When lockdown hit and there were restrictions on numbers at funerals and a ban on congregational singing in places of worship, James Murray, who is based in Mumbles, stepped in to help families better remember their lost loved ones.
Losing a loved one is one of the darkest days imaginable for anyone, and their funeral is undoubtedly the hardest.
And the Covid pandemic made things even worse for families who were not able to give their loved ones the send off they would have liked.
Restrictions imposed by the Welsh Government in a bid to clamp down on the spread of the virus saw limits imposed on the number of people who could attend services, along with on congregational singing in places of worship.
But one Welsh funeral director decided to take it upon himself to do something special in order to give late family members a better send off.
The 35-year-old, who works for Co-op Funeralcare’s William Pressdee Funeralcare in Mumbles, Swansea said: “When we first went into lockdown, I wanted to show my support to families and decided to offer my services as a soloist. Music is an incredibly important and personal element of a funeral. It offers people the chance to pay tribute to a loved one’s personality and passions.
“Many families I support are so grateful that I am also able to help with that aspect of the funeral. It is heart warming to see the pride and emotion on people’s faces when they hear the favourite song of someone they love and miss so much. It is a privilege to sing to people who are grieving and it’s something that I plan to carry on doing.”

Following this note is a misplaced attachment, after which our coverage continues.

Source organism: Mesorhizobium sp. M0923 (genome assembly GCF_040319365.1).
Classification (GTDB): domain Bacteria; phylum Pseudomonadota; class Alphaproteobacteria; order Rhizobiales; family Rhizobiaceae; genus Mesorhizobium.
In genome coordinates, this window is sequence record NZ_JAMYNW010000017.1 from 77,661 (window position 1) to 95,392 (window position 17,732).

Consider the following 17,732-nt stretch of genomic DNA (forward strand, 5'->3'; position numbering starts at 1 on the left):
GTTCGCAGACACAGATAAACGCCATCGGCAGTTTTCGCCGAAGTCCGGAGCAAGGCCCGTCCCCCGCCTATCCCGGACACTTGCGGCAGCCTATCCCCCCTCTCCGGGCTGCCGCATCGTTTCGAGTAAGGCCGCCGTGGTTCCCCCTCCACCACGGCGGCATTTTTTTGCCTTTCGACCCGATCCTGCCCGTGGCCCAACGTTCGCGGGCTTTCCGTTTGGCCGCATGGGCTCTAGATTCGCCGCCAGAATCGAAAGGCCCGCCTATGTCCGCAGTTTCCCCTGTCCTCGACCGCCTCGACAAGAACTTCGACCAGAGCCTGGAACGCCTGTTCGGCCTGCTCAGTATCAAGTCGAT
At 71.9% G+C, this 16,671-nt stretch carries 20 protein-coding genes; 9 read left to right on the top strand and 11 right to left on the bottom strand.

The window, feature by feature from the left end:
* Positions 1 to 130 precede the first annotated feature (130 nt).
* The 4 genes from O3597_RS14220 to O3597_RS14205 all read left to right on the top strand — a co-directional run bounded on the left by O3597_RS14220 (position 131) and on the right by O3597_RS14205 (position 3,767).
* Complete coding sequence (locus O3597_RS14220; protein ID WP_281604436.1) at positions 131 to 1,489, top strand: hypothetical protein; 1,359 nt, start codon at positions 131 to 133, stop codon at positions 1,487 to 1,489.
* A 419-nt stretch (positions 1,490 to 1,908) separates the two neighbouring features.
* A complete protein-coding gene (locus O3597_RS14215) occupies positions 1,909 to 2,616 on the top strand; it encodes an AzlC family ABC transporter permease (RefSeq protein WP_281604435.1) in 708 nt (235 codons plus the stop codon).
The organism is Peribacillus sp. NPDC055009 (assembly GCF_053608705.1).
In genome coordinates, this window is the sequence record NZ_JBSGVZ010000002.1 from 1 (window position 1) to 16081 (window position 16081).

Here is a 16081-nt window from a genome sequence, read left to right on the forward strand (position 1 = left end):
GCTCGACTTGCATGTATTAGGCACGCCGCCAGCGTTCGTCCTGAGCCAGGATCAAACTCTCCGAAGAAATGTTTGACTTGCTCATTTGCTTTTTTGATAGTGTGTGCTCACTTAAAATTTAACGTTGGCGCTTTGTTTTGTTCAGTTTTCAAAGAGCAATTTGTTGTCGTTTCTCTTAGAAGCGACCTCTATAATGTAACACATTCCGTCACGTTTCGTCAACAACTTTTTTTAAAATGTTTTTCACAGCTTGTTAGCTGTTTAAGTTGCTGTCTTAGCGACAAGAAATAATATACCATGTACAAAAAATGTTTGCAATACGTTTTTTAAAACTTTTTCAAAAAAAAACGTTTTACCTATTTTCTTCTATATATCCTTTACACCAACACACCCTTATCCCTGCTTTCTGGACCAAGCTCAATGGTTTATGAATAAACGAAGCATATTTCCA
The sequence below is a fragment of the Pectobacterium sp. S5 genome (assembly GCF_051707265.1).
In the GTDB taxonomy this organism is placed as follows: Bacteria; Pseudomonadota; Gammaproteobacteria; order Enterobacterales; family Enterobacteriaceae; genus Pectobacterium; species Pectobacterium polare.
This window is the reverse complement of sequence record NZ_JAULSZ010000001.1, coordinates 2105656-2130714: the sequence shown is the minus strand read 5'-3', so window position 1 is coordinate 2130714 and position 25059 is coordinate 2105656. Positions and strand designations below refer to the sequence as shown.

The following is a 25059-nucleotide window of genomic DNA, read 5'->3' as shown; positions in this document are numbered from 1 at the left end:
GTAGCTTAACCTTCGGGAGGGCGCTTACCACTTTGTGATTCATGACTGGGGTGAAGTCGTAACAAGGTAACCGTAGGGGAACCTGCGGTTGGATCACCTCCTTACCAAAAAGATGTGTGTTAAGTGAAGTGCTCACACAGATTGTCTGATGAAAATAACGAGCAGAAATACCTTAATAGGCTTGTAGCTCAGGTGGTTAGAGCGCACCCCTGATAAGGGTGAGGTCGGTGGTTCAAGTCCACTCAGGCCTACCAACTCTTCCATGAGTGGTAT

Mr Murray has been singing for over 20 years and was trained by his choirmaster at St Mary’s Church, Swansea, at the age of 13. Aged 16, James performed on the backing tracks of Katherine Jenkins’ album ‘Second Nature’ with the National Youth Choir of Wales, which she was also a member of for three years.
His proudest moment to date was singing a specially written piece by Karl Jenkins, with an orchestra conducted by Karl, in a massed choir with Bryn Terfel as the soloist, at the Royal Gala opening of the Wales Millennium Centre in front of the Queen, Prince Charles and the late Prince Philip in 2004.
The baritone singer has been fulfilling the wishes of families by singing live versions of hymns – one of the most popular choices being the welsh hymn Calon Lan – as well as Welsh choral classics, and well-known hits from bands including a version of Westlife’s ‘You Raise Me Up.
In June this year, the Church in Wales issued new guidance for congregational singing in churches, stating that group singing could resume in areas of Wales where Covid-19 cases were low.
But with certain restrictions still in place in churches and crematoria across the country, Mr Murray continues to receive requests from families to sing at funeral services..
Vicar of Oystermouth, Swansea, Canon Keith Evans, said: “Like many funeral directors across the country James has been one of our valued frontline workers who has cared for our loved ones during the pandemic.
“Blessed with a fine baritone voice, James has performed hymns and songs at most of our local funerals, transforming the services for so many families and mourners. Being able to listen to the comforting words of our ancient and modern hymns has meant so much to us all. I would like to say a heartfelt thank you to James for all he is doing for our community.”Tags: Funeralcare James Murray Mumbles Swansea The Singing Undertaker